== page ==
CDAC volunteer pays her mentor's kindness forward

CDAC volunteer pays her mentor's kindness forward
Mrs Toh Sian Chow (eft) and Ms Tan Sze Ying at Chinese Development Assistance Council's (CDAC) 10th Volunteers’ Day lunch on 21 September 2014.

When Ms Tan Sze Ying helps the low-income families under her charge, she can say she truly understands their hardship.

After all, the 25-year-old befriender with the Chinese Development Assistance Council (CDAC) has gone through tough times herself.

Yesterday, Ms Tan's story of personal struggle in a single-parent household - and achievements - were shared by CDAC chairman and Health Minister Gan Kim Yong at the self-help group's 10th Volunteers' Day lunch, where more than 140 volunteers were honoured for their contributions.

Thanking the volunteers, Mr Gan said: "The compassion that you have shown to our beneficiaries through your words and actions will go a long way to help them be more confident in meeting their challenges in life.

"It also reflects the values we uphold as a community."

For Ms Tan, help came from Mrs Toh Sian Chow, 64, a befriender at CDAC who was assigned to her family eight years ago.

Ms Tan was preparing for her O levels when her elder sister disappeared after leaving her two young sons - a baby and a toddler - with their mother, who became depressed and suicidal as a result.

"Mrs Toh gave my family hope," Ms Tan told The Straits Times. "I don't think my mother would have survived that period if not for Mrs Toh and CDAC."

Mrs Toh still remembers when she first visited the family's cluttered four-room Housing Board flat in Bedok. To save on their utility bills, Ms Tan, her mother and the two young boys all squeezed into one bedroom, to avoid switching on the lights and fans in the other rooms.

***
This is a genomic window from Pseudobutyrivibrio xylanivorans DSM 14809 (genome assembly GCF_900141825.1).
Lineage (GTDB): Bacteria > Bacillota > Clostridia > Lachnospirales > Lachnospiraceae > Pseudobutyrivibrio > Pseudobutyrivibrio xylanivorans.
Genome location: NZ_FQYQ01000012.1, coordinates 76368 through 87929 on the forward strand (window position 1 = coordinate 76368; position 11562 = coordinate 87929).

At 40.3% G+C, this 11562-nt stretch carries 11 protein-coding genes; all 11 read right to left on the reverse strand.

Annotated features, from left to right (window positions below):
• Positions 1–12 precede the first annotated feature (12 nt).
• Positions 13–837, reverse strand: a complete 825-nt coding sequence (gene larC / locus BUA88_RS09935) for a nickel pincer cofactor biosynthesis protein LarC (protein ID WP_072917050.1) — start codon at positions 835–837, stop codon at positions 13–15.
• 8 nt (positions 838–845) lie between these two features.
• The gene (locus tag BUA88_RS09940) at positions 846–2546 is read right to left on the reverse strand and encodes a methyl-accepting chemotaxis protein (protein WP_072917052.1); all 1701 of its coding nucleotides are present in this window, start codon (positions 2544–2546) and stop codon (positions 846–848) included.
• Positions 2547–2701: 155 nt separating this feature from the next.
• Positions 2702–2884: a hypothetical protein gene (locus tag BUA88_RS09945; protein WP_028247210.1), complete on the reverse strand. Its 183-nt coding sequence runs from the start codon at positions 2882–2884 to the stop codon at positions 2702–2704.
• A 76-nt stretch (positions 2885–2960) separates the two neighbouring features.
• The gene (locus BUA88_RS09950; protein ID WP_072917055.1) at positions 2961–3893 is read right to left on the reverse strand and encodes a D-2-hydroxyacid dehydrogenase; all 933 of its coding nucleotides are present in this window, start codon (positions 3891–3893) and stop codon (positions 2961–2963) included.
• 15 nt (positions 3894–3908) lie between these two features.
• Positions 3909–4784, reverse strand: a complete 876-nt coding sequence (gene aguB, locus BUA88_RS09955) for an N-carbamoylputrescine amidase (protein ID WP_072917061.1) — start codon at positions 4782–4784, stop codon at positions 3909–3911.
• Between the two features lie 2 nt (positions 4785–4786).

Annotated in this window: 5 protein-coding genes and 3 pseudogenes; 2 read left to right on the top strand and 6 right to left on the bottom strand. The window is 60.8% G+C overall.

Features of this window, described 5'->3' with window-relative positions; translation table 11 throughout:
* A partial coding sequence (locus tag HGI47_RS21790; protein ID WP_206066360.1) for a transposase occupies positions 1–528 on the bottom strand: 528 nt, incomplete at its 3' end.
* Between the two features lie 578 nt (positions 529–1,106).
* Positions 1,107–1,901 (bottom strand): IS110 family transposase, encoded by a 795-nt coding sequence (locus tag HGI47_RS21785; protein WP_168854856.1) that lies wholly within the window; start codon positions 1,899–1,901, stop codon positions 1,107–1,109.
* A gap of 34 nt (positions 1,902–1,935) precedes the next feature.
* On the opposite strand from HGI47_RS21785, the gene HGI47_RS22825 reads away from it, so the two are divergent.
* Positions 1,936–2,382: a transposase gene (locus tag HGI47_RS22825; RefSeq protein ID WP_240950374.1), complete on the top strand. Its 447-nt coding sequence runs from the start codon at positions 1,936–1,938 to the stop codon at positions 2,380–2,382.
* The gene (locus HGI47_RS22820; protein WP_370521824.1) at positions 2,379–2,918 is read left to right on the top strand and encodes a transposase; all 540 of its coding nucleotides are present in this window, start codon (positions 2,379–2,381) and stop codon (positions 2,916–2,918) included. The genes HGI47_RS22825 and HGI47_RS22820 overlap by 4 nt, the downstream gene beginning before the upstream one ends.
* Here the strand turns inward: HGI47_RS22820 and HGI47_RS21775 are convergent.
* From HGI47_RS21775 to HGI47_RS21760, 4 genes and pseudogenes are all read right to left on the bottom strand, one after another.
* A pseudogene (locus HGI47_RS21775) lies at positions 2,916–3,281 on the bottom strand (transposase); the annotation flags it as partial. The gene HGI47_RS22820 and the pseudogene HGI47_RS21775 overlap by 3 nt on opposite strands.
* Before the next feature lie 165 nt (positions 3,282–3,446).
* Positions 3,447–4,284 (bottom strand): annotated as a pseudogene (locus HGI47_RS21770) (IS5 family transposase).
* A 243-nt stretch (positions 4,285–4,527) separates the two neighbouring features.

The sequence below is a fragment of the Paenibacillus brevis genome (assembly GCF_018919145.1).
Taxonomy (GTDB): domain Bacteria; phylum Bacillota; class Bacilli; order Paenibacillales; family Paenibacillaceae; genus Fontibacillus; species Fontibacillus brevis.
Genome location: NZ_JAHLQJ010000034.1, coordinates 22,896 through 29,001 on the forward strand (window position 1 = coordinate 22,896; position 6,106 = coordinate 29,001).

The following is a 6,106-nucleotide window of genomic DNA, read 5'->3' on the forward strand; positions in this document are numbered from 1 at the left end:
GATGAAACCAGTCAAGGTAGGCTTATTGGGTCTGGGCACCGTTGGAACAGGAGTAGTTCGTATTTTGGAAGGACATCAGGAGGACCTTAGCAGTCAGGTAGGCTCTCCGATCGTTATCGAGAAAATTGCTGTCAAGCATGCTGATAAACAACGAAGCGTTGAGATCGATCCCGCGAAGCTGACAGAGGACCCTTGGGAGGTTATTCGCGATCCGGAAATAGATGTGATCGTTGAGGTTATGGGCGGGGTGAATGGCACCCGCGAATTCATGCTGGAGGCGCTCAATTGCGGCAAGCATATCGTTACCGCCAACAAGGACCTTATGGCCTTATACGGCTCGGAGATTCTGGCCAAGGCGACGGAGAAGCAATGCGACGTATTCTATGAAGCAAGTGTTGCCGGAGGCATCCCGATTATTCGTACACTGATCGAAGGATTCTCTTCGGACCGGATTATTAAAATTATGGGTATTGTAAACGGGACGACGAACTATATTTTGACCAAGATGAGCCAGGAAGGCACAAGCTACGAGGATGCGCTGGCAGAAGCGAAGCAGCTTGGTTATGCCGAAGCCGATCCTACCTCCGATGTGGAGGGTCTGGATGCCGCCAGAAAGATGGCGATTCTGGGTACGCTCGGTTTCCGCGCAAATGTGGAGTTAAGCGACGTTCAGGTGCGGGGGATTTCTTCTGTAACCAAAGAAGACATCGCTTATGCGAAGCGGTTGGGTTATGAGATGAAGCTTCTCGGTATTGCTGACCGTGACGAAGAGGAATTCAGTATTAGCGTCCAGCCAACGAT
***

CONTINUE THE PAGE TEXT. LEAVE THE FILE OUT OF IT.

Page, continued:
Said Mrs Toh, a human resource officer at Temasek Polytechnic: "Sze Ying was studying in one corner, and I thought, 'This girl is very strong; even when her house is so chaotic, she can still concentrate'."

Mrs Toh, who has a diploma in counselling, became a friend to the family and talked Ms Tan's mother out of her suicidal thoughts.

She spent about four years with them, visiting them almost every month, sometimes with food. She also typed and printed out encouraging quotes for them. She stopped visiting only after Ms Tan's mother sent her a message saying they "can now stand on their own two feet".

Mrs Toh said: "Sze Ying told me that she wanted to prove that growing up in a single-parent family does not make her any different, and I think that she has done it."

Ms Tan, who did well enough in her O levels to go to Temasek Junior College, is now paying her mentor's kindness forward.

Currently doing her master's degree in clinical psychology at the National University of Singapore, she is working with the CDAC on ways to improve the befriending programme.

"I think I have the advantage of being an insider. I can understand where the beneficiaries' worries come from," she said.

This article was first published on Sep 22, 2014.
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